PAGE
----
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David Hume


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28-01-2014, 06:36 PM
RE: Rise of antisemitism in Europe.
(28-01-2014 05:12 PM)Phil Hill Wrote:  There is growing anti-Semitism on this forum too.

I hope that's not true.


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28-01-2014, 07:12 PM
RE: Rise of antisemitism in Europe.
It isn't.

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28-01-2014, 07:15 PM
RE: Rise of antisemitism in Europe.
Yes it is.
As Baruch said, it's an Atheist forum. We're anti-all religions, including Judaism.

But no, we're not anti-Jew the people.

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28-01-2014, 08:37 PM
RE: Rise of antisemitism in Europe.
I figure most western "Jews" are Jewish by culture or genetics (depending on who you ask) rather than belief in Y-H, but maybe I'm wrong. Either way they are few and far between when compared to the cultural Christians.

Also, I try not to discriminate based on religious beliefs, but it does tell you what a person isn't to some extent - The majority of theists at least are not skeptics, or not courageous enough to admit the truth to themselves. I am not counting closeted non-theists. So yes, I do discriminate against them on some level, but I don't treat them as inferior for their belief. A theist can be a much better or worse person than a non-theist.

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29-01-2014, 11:53 AM
RE: Rise of antisemitism in Europe.
(28-01-2014 07:15 PM)earmuffs Wrote:  Yes it is.
As Baruch said, it's an Atheist forum. We're anti-all religions, including Judaism.

But no, we're not anti-Jew the people.

Not agreeing with the jewish religion is called anti-judaiism.

Being biggoted towards the jews as an ethnicity is called antisemitism

Different terms for different things.

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29-01-2014, 12:43 PM
RE: Rise of antisemitism in Europe.
All hefty points, I think I might have another perspective.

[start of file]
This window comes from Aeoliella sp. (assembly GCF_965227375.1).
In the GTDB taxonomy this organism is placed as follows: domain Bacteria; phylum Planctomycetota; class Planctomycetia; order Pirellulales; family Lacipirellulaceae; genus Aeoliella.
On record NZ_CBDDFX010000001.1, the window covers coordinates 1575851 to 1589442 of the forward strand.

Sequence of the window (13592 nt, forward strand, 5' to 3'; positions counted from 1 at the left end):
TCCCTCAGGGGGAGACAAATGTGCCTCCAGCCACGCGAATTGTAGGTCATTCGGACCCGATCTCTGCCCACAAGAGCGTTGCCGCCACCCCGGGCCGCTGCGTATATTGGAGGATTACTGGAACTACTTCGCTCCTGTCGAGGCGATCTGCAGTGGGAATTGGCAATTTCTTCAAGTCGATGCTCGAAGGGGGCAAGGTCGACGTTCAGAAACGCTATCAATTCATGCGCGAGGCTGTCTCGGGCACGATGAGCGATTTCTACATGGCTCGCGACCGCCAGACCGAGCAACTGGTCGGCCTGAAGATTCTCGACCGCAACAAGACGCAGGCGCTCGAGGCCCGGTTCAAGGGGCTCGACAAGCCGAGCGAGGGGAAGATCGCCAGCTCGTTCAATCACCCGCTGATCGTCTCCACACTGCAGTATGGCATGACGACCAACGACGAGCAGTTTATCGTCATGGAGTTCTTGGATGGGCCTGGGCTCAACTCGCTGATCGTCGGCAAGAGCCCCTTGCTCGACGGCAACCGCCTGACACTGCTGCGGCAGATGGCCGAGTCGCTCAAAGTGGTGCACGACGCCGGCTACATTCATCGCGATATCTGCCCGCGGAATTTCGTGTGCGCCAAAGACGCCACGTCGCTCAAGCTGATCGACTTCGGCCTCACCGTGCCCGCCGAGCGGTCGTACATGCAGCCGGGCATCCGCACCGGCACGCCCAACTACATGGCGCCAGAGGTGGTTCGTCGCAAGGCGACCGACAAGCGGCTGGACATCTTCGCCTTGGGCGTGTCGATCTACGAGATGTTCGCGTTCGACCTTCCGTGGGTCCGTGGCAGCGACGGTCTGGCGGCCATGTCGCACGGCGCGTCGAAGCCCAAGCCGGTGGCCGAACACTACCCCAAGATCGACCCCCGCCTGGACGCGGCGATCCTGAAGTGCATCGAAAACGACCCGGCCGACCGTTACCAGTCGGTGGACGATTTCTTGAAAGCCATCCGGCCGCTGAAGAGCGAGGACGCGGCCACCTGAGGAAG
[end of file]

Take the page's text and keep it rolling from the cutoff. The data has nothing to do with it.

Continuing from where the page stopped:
I live in Antwerp, Belgium. A city known for centuries as having a large jewish population.
The mostly hasidic jews live in their own neighborhood, they have their own shops, their own homes, their own everything.
They live very isolated and would rather see that none of the gentiles come across their path.
- When my bud's mother (a sales rep) went to one of 'their' stores, the owner behind the counter stepped back, stared at his shoes and didn't answer a thing she said. They're not allowed to talk to women.
- When my colleague went to one of 'their' stores on new years to buy some groceries, the guy behind the counter asked him FOUR times if there wasn't another store open. He also charged him $10 for 5 donuts.
- On an average day, they will walk around town wherever, usually on the bikepaths.
- On fridaynight, when I want to bike home from work, I can't because they are walking side by side over the street and will not move out of the way.
- Most of 'them' are very rich. They're big into the diamondtrade and hotelbusiness. Taxfraud scandals (9 to 10 figure amounts) are at least once a year.

These few examples might sound menial, but it just shows that they want to stay isolated. They build enclaves and do not participate into society.
The many tax-scandals tell me that they even refuse to pay their fair share, like we all do. While they do make use of all the available services.

So, general anti-semitism: bad.
Disapproving of a community that activly shuns general society and cheats with billions of tax-dollars: not unreasonable.

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29-01-2014, 12:48 PM
RE: Rise of antisemitism in Europe.
(29-01-2014 11:53 AM)The Germans are coming Wrote:  Not agreeing with the jewish religion is called anti-judaiism.

Being biggoted towards the jews as an ethnicity is called antisemitism

Different terms for different things.

Which annoys us pedants who recall that "Jewish" is a subset of "semitic" to no end.

(29-01-2014 12:43 PM)Caveman Wrote:  These few examples might sound menial, but it just shows that they want to stay isolated. They build enclaves and do not participate into society.
The many tax-scandals tell me that they even refuse to pay their fair share, like we all do. While they do make use of all the available services.

So, general anti-semitism: bad.
Disapproving of a community that activly shuns general society and cheats with billions of tax-dollars: not unreasonable.

With the caveat that segregation was not originally their idea...

But no, that's fair enough. If you can't dislike the way a group of people acts then what can you dislike them for? It's kind of the exact opposite of prejudice...